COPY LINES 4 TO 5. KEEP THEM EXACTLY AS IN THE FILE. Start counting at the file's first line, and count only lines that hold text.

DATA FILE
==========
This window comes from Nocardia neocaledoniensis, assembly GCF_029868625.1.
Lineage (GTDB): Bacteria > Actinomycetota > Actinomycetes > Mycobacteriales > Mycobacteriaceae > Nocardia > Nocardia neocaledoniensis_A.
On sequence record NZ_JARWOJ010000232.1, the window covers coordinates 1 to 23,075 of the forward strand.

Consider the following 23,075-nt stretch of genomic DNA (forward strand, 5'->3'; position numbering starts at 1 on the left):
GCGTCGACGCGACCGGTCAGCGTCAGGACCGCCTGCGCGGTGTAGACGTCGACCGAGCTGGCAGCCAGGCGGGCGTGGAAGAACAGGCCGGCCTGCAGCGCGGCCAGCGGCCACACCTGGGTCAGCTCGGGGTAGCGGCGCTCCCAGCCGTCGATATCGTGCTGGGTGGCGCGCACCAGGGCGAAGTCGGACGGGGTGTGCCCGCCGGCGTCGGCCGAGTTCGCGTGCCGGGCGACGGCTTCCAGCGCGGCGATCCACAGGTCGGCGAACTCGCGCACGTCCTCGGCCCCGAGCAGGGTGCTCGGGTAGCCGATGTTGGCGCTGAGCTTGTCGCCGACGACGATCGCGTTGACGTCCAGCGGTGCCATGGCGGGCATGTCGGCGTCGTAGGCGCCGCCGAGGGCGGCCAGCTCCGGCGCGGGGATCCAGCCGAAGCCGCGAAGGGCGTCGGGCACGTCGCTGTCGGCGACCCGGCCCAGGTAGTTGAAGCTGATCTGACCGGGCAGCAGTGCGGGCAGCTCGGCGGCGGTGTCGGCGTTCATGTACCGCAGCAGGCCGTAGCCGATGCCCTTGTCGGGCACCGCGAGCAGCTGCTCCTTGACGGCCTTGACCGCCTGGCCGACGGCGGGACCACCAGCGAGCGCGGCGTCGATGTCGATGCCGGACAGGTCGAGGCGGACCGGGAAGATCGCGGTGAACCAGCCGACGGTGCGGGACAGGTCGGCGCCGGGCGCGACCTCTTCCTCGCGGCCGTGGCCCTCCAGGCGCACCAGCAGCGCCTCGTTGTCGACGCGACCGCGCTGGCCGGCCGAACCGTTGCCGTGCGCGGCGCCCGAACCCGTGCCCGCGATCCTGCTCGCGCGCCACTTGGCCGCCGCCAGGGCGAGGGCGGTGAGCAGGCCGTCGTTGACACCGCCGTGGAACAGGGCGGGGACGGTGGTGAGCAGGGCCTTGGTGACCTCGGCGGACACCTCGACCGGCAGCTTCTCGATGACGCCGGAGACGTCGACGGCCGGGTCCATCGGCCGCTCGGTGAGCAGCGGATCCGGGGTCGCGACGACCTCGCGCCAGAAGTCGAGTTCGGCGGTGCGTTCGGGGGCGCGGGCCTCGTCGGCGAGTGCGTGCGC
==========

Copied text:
Consider the following 23,075-nt stretch of genomic DNA (forward strand, 5'->3'; position numbering starts at 1 on the left):
GCGTCGACGCGACCGGTCAGCGTCAGGACCGCCTGCGCGGTGTAGACGTCGACCGAGCTGGCAGCCAGGCGGGCGTGGAAGAACAGGCCGGCCTGCAGCGCGGCCAGCGGCCACACCTGGGTCAGCTCGGGGTAGCGGCGCTCCCAGCCGTCGATATCGTGCTGGGTGGCGCGCACCAGGGCGAAGTCGGACGGGGTGTGCCCGCCGGCGTCGGCCGAGTTCGCGTGCCGGGCGACGGCTTCCAGCGCGGCGATCCACAGGTCGGCGAACTCGCGCACGTCCTCGGCCCCGAGCAGGGTGCTCGGGTAGCCGATGTTGGCGCTGAGCTTGTCGCCGACGACGATCGCGTTGACGTCCAGCGGTGCCATGGCGGGCATGTCGGCGTCGTAGGCGCCGCCGAGGGCGGCCAGCTCCGGCGCGGGGATCCAGCCGAAGCCGCGAAGGGCGTCGGGCACGTCGCTGTCGGCGACCCGGCCCAGGTAGTTGAAGCTGATCTGACCGGGCAGCAGTGCGGGCAGCTCGGCGGCGGTGTCGGCGTTCATGTACCGCAGCAGGCCGTAGCCGATGCCCTTGTCGGGCACCGCGAGCAGCTGCTCCTTGACGGCCTTGACCGCCTGGCCGACGGCGGGACCACCAGCGAGCGCGGCGTCGATGTCGATGCCGGACAGGTCGAGGCGGACCGGGAAGATCGCGGTGAACCAGCCGACGGTGCGGGACAGGTCGGCGCCGGGCGCGACCTCTTCCTCGCGGCCGTGGCCCTCCAGGCGCACCAGCAGCGCCTCGTTGTCGACGCGACCGCGCTGGCCGGCCGAACCGTTGCCGTGCGCGGCGCCCGAACCCGTGCCCGCGATCCTGCTCGCGCGCCACTTGGCCGCCGCCAGGGCGAGGGCGGTGAGCAGGCCGTCGTTGACACCGCCGTGGAACAGGGCGGGGACGGTGGTGAGCAGGGCCTTGGTGACCTCGGCGGACACCTCGACCGGCAGCTTCTCGATGACGCCGGAGACGTCGACGGCCGGGTCCATCGGCCGCTCGGTGAGCAGCGGATCCGGGGTCGCGACGACCTCGCGCCAGAAGTCGAGTTCGGCGGTGCGTTCGGGGGCGCGGGCCTCGTCGGCGAGTGCGTGCGC